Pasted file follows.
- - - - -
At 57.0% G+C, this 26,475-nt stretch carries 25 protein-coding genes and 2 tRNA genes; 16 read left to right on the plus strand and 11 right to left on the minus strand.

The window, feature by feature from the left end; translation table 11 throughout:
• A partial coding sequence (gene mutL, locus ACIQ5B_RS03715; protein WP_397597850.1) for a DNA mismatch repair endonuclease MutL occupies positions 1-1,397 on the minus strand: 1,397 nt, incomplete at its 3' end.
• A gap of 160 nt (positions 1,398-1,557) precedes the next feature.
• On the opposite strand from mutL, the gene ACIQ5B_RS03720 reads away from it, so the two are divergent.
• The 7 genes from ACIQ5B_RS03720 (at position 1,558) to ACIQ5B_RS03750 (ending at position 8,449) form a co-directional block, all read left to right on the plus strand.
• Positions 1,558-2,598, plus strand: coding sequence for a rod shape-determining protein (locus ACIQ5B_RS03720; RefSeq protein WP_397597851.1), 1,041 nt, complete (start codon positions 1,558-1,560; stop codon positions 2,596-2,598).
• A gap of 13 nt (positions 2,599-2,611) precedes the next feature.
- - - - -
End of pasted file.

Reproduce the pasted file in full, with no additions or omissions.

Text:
At 57.0% G+C, this 26,475-nt stretch carries 25 protein-coding genes and 2 tRNA genes; 16 read left to right on the plus strand and 11 right to left on the minus strand.

The window, feature by feature from the left end; translation table 11 throughout:
• A partial coding sequence (gene mutL, locus ACIQ5B_RS03715; protein WP_397597850.1) for a DNA mismatch repair endonuclease MutL occupies positions 1-1,397 on the minus strand: 1,397 nt, incomplete at its 3' end.
• A gap of 160 nt (positions 1,398-1,557) precedes the next feature.
• On the opposite strand from mutL, the gene ACIQ5B_RS03720 reads away from it, so the two are divergent.
• The 7 genes from ACIQ5B_RS03720 (at position 1,558) to ACIQ5B_RS03750 (ending at position 8,449) form a co-directional block, all read left to right on the plus strand.
• Positions 1,558-2,598, plus strand: coding sequence for a rod shape-determining protein (locus ACIQ5B_RS03720; RefSeq protein WP_397597851.1), 1,041 nt, complete (start codon positions 1,558-1,560; stop codon positions 2,596-2,598).
• A gap of 13 nt (positions 2,599-2,611) precedes the next feature.